The interior, with its dress circle balustrade that extends along side walls towards the proscenium arch as a series of ‘boxes’, was typical of Kaberry and Chard.  The Edwardian style wall dado, egg and dart motif frieze, cartouches and lattice work ceiling made of caneite and timber, is very striking and was common in the early cinemas from 1910 to early 1920’s.  No other examples of this ceiling type are known to survive in New South Wales, in their original condition.

The seats in the theatre are upholstered in blue leatherette on a wooden frame and supported by cast iron row ends. The fabric covered seats in the dress circle were installed in 2003.  The overall colour scheme for the first 25 years was blue, gold and white.  When it was opened the theatre was licensed to seat 864.

In 2000 the Montreal was listed with the N.S.W. National Trust and in 2013 it was placed on the N.S.W. State Heritage Register.

 

 

saving the montreal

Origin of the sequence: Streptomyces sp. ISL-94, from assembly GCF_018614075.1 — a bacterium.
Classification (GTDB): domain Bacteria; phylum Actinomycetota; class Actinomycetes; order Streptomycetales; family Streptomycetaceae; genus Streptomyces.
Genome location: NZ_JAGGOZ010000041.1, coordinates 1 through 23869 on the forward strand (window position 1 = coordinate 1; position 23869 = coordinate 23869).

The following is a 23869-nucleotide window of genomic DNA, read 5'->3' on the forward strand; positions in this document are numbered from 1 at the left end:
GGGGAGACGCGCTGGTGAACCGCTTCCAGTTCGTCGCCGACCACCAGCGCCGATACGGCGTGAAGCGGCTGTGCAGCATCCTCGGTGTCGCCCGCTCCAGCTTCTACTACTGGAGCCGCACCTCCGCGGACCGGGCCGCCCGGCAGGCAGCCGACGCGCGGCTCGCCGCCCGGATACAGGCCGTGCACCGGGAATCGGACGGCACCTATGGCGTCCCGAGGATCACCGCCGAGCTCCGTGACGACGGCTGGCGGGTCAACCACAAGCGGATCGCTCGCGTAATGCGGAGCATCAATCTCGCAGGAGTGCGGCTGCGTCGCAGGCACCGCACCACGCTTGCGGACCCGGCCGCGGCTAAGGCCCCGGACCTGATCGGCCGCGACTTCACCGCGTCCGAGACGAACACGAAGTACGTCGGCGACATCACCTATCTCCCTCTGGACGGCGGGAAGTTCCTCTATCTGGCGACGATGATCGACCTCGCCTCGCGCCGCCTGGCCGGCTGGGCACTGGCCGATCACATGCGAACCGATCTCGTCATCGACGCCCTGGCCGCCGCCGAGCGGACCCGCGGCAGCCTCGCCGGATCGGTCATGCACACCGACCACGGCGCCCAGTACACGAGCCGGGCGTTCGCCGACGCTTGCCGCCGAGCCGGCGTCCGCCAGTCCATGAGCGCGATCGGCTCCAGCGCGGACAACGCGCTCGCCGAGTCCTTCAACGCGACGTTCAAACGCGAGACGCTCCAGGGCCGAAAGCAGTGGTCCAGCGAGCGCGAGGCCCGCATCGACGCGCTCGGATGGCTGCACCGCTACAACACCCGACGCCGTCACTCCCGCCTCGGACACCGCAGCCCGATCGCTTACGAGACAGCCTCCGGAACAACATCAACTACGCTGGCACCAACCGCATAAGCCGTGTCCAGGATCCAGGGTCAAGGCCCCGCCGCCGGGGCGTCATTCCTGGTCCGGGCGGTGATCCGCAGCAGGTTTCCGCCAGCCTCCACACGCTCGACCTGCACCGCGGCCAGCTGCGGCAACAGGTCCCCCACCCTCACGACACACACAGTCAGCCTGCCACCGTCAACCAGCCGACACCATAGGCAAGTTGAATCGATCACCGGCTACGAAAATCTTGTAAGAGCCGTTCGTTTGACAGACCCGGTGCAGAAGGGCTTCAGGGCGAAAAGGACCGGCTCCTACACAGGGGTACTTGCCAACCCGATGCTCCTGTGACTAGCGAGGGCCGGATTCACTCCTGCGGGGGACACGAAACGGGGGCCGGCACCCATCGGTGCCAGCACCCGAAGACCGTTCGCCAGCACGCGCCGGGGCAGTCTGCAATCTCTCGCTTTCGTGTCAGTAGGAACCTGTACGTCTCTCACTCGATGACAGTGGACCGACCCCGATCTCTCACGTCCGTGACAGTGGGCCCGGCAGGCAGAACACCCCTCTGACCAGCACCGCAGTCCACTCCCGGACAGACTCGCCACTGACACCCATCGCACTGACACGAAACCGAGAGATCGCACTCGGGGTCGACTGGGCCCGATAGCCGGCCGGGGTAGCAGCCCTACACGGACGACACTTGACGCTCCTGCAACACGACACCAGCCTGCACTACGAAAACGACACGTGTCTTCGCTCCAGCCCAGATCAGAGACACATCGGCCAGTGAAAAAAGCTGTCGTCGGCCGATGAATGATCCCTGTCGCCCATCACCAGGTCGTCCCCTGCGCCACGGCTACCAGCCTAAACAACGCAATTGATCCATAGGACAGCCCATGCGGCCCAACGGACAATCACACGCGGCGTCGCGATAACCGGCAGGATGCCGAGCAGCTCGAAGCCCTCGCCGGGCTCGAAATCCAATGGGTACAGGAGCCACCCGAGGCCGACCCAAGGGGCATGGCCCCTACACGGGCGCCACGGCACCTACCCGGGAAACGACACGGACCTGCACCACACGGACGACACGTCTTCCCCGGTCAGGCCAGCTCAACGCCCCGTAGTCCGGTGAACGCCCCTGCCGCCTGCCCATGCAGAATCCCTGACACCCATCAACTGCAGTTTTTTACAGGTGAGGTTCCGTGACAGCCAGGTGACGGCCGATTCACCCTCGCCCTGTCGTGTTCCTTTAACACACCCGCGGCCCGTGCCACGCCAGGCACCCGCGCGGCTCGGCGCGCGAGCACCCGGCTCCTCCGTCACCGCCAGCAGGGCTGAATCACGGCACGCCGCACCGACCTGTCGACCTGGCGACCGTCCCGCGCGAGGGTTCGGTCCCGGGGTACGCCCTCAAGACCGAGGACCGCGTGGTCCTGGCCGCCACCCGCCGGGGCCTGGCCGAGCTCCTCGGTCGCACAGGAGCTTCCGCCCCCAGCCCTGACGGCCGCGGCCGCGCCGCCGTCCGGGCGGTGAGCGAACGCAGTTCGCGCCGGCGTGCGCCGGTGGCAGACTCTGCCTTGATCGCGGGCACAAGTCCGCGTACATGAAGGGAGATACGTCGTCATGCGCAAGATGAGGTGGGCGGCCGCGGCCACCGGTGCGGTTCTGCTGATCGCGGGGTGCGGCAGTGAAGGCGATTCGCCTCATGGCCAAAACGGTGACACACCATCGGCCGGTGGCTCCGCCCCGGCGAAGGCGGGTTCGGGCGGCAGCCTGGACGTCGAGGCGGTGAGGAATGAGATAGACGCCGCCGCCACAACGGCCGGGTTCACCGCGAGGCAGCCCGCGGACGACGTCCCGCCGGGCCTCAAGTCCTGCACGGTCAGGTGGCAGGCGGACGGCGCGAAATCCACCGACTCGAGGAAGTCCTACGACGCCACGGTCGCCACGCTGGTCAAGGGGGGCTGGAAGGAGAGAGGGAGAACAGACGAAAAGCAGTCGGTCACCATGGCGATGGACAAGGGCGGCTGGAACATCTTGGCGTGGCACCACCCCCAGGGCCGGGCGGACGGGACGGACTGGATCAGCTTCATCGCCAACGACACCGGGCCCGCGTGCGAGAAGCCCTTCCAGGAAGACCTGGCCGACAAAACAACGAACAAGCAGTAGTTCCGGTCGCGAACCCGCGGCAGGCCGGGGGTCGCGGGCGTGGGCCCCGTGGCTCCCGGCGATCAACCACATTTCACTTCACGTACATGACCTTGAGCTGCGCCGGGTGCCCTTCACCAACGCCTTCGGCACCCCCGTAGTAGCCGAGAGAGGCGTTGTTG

In 1993 the building was put on the market.  Faced with the likely loss of a building that had been an integral part of the town for so long, a group of concerned citizens formed a steering committee to see what could be done.  A building inspector pronounced the building in ‘good sound serviceable condition’ but there was no equipment, sound system or heating.  It was badly in need of repainting, replumbing and rewiring.

With the encouragement of the owners, the Learmont family, and a grant from the locally administered Blakeney Millar Trust Foundation, a 2 year feasibility study was undertaken to decide whether the Montreal could be run by volunteers as a picture theatre and community venue.  Advice was sought; sound systems scrounged and two vintage carbon-arc projectors came from the demolished Hay Majestic.  Volunteers worked day and night to repaint and clean the theatre.